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4 Characteristics Every Valuable Employee Has

April 23, 2019

There are certain characteristics that every hiring manager looks for when making a decision on whether or not to hire someone. Not every hiring manager is going to think alike, but more likely than not, they are going to consider hiring someone with these 4 characteristics, over someone without them.  

Communication Skills

This is near the top of virtually every manager’s list, because it truly is one of the most beneficial skills an employee can have. In any position that involves you interacting with a supervisor or coworker, it’s crucial to listen carefully and respond effectively, especially when instructions are involved, in order to be more efficient. It’s important that you are clear and confident when communicating your own observations and points of view and have the ability to participate in true two-way communication.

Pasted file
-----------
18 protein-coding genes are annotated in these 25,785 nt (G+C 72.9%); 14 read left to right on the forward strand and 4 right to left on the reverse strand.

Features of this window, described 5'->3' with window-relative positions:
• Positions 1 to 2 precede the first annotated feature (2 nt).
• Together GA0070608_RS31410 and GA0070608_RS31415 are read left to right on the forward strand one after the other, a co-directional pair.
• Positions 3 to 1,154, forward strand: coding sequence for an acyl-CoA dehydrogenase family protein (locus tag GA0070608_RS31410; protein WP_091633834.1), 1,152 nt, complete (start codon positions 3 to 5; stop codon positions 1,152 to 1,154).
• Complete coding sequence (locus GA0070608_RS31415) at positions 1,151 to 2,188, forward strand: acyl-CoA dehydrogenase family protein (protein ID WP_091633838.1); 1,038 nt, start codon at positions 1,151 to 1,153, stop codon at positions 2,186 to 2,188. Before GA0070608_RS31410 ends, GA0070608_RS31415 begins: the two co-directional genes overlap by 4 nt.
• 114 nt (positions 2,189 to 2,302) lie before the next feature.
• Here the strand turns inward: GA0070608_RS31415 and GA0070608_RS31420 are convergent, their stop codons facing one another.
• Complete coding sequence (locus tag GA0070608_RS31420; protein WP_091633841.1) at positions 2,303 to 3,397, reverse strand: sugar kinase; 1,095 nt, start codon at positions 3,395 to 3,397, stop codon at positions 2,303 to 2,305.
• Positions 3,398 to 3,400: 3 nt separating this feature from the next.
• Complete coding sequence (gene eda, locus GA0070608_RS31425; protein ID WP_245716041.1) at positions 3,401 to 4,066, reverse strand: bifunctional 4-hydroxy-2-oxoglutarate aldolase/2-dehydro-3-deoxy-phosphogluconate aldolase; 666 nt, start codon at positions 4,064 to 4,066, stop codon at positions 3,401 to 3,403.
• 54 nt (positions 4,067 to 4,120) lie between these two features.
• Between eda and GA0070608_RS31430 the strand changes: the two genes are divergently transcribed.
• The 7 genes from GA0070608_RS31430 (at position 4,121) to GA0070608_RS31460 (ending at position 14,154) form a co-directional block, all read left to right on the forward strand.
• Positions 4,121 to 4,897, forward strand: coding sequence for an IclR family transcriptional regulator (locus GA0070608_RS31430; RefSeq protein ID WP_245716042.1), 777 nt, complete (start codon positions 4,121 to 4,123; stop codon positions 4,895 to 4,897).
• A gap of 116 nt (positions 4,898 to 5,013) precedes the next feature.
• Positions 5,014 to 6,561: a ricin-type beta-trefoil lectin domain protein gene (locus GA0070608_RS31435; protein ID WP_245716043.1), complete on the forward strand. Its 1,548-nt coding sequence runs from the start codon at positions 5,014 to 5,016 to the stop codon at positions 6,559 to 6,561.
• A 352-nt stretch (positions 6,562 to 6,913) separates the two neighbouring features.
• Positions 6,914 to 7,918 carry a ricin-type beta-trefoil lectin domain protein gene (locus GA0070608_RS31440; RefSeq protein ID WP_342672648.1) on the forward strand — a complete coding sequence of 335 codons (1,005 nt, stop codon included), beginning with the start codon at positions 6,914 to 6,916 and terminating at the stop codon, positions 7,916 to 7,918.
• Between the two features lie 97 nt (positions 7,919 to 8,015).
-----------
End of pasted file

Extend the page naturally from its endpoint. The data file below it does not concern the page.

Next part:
We need to know we can rely on you to be there. Everyone has an occasional personal emergency that might throw a wrench in your schedule, but desirable workers make sure those instances are truly rare. Get sufficient sleep so you can get up on time and work effectively when you’re on the job. You want to make sure you know how you are getting to and from work, so you’re not stuck trying to figure it out last minute. Also, have a system worked out to get the kids off to school and picked up in the afternoon.



Part of being a valuable employee is having the ability to be flexible. Even in the industrial field, workers are now expected to turn to be able to do a variety of tasks. An effective employee can learn new tasks quickly and shift gears easily. In fact, a variety of different tasks is a great thing for most employees. It keeps the job interesting, and having to learn new skills means that your value as an employee is constantly increasing.



All of the above qualities are a part of getting along with everyone on the job, whether that your supervisors, managers, or coworkers. Cooperative employees can accept supervision and criticism. They’re willing to follow someone else’s procedures to achieve another’s goal without complaint. Sometimes this requires teamwork and cooperation with peers. Sometimes it’s following instructions to the best of your ability.


No one has all these qualities in perfect measure, but good employees try to maximize them for the sake of the job. Let prospective employers know your strengths in these areas, and let them know you understand their importance.


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